Home » The Canadian Press » Michelle McHale Abandons Manitoba NDP Leadership Bid; Cites Health Concerns

Michelle McHale Abandons Manitoba NDP Leadership Bid; Cites Health Concerns

April 22, 2017 4:25 PM | The Canadian Press

By The Canadian Press

Michelle McHale

Michelle McHale, who is organizing the first-ever pride march in Steinbach, Manitoba, is photographed on the route in Steinbach Friday, June 24, 2016. (THE CANADIAN PRESS/John Woods)

WINNIPEG – One of the candidates for the leadership of Manitoba’s New Democratic Party is dropping out of the race.

Michelle McHale says she is no longer running because of personal health concerns, which she did not specify.

The decision leaves Wab Kinew as the only candidate so far for the leadership, which will be decided Sept. 16.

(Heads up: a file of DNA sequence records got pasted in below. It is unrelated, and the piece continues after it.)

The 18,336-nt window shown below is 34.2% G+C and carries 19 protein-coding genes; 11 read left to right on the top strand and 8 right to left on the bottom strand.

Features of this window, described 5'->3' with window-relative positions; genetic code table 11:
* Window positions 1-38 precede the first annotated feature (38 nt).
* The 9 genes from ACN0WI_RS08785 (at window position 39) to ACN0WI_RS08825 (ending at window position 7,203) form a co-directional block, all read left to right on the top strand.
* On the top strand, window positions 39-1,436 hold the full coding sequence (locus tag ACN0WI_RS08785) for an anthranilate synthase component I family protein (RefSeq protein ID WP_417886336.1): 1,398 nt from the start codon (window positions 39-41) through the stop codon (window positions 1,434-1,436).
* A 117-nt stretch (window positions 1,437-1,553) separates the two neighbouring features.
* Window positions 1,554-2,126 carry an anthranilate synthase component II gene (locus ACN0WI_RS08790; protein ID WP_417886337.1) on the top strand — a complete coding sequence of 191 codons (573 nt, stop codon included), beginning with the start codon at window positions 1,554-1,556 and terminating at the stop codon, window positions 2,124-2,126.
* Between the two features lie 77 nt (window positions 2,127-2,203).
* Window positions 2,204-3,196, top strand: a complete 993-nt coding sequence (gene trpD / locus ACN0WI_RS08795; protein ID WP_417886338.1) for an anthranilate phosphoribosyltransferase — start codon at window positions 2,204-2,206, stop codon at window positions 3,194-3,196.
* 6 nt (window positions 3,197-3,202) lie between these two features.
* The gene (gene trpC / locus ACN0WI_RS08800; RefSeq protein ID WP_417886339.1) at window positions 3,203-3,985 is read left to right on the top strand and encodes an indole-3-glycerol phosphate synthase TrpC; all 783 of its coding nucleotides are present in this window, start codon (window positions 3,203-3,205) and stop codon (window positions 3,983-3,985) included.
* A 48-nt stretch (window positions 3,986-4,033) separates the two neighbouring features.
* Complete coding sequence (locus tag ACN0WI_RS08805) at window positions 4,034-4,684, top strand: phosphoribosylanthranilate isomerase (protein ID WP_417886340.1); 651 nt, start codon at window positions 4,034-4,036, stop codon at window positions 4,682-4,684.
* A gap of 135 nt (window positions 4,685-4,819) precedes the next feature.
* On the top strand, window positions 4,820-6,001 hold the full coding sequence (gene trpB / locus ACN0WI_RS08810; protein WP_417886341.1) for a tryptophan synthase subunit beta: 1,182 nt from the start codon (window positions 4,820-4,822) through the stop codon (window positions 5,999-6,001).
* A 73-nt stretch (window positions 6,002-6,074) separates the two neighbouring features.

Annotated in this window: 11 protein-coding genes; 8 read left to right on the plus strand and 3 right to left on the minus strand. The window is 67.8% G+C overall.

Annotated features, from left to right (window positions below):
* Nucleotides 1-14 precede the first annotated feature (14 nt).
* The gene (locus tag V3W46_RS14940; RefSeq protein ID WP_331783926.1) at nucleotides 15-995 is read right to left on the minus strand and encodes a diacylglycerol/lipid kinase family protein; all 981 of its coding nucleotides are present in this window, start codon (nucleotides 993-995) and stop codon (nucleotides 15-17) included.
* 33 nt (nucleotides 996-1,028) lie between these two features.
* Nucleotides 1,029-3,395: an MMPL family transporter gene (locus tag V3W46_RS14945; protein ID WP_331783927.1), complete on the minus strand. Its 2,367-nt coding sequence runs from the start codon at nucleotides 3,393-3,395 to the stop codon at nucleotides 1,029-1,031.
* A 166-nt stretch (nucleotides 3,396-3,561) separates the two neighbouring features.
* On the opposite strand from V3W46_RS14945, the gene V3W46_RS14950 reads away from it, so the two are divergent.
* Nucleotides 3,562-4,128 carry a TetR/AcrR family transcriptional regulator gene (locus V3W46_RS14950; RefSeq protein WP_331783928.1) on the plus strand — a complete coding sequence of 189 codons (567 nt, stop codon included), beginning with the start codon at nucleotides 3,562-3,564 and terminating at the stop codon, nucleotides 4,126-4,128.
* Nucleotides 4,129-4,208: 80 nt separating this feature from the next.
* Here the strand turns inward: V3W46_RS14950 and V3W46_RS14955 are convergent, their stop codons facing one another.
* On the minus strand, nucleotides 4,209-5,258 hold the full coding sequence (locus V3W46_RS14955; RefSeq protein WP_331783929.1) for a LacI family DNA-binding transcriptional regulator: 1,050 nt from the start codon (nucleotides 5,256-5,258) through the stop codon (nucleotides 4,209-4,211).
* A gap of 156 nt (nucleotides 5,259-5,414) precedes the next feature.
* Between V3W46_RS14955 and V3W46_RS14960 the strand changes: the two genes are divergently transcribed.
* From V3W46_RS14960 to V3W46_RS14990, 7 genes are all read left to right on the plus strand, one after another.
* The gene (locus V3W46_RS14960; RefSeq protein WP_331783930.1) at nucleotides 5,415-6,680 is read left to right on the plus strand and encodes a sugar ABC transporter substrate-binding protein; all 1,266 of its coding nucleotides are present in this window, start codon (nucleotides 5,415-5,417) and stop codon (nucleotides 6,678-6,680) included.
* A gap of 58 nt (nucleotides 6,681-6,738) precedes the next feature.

McHale has never held elected office and her campaign did not attract any big-name endorsements.

She gained national prominence last year when she organized the first-ever Pride parade in Steinbach, Man.

McHale says she respects Kinew but is not declaring her support for anyone at this stage.

“This was an incredibly difficult decision for me, but after taking some time to reflect and talk to my family, I know I need to put my health first right now,” McHale said Saturday in a written statement.

“I hope the party and its current and future members find a leader who will unify and strengthen our party, and help us be a progressive voice for all Manitobans.”

The NDP is trying to rebuild after losing last year’s election — a defeat that prompted then-premier Greg Selinger to resign.

McHale, who has worked in the labour movement and only joined the NDP a year ago, was considered an outsider.

Kinew, who was first elected to the legislature last year, has garnered support from some former key advisers to Selinger.

He is also being backed by supporters of former cabinet minister Theresa Oswald, who challenged Selinger’s leadership and came within 33 votes of toppling him in 2015.

Any other potential leadership candidates have until July 15 to enter the race.

CP - The Canadian Press